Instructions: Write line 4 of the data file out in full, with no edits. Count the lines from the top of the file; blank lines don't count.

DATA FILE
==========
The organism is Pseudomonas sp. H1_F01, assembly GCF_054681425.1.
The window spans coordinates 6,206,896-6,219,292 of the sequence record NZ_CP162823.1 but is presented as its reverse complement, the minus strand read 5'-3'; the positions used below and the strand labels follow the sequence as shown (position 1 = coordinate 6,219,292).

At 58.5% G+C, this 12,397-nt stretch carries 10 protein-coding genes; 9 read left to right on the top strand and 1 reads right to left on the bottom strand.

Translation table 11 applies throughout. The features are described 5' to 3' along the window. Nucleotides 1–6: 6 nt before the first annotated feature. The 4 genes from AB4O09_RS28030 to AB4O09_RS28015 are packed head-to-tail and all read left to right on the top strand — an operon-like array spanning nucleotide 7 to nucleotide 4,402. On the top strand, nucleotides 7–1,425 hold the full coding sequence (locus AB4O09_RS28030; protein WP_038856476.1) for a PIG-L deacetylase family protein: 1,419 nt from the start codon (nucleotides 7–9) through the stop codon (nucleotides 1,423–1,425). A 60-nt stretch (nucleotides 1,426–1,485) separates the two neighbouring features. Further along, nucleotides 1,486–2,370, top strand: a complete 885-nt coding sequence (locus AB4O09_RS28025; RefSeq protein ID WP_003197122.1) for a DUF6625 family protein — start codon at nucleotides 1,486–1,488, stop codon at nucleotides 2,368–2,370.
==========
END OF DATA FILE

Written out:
Translation table 11 applies throughout. The features are described 5' to 3' along the window. Nucleotides 1–6: 6 nt before the first annotated feature. The 4 genes from AB4O09_RS28030 to AB4O09_RS28015 are packed head-to-tail and all read left to right on the top strand — an operon-like array spanning nucleotide 7 to nucleotide 4,402. On the top strand, nucleotides 7–1,425 hold the full coding sequence (locus AB4O09_RS28030; protein WP_038856476.1) for a PIG-L deacetylase family protein: 1,419 nt from the start codon (nucleotides 7–9) through the stop codon (nucleotides 1,423–1,425). A 60-nt stretch (nucleotides 1,426–1,485) separates the two neighbouring features. Further along, nucleotides 1,486–2,370, top strand: a complete 885-nt coding sequence (locus AB4O09_RS28025; RefSeq protein ID WP_003197122.1) for a DUF6625 family protein — start codon at nucleotides 1,486–1,488, stop codon at nucleotides 2,368–2,370.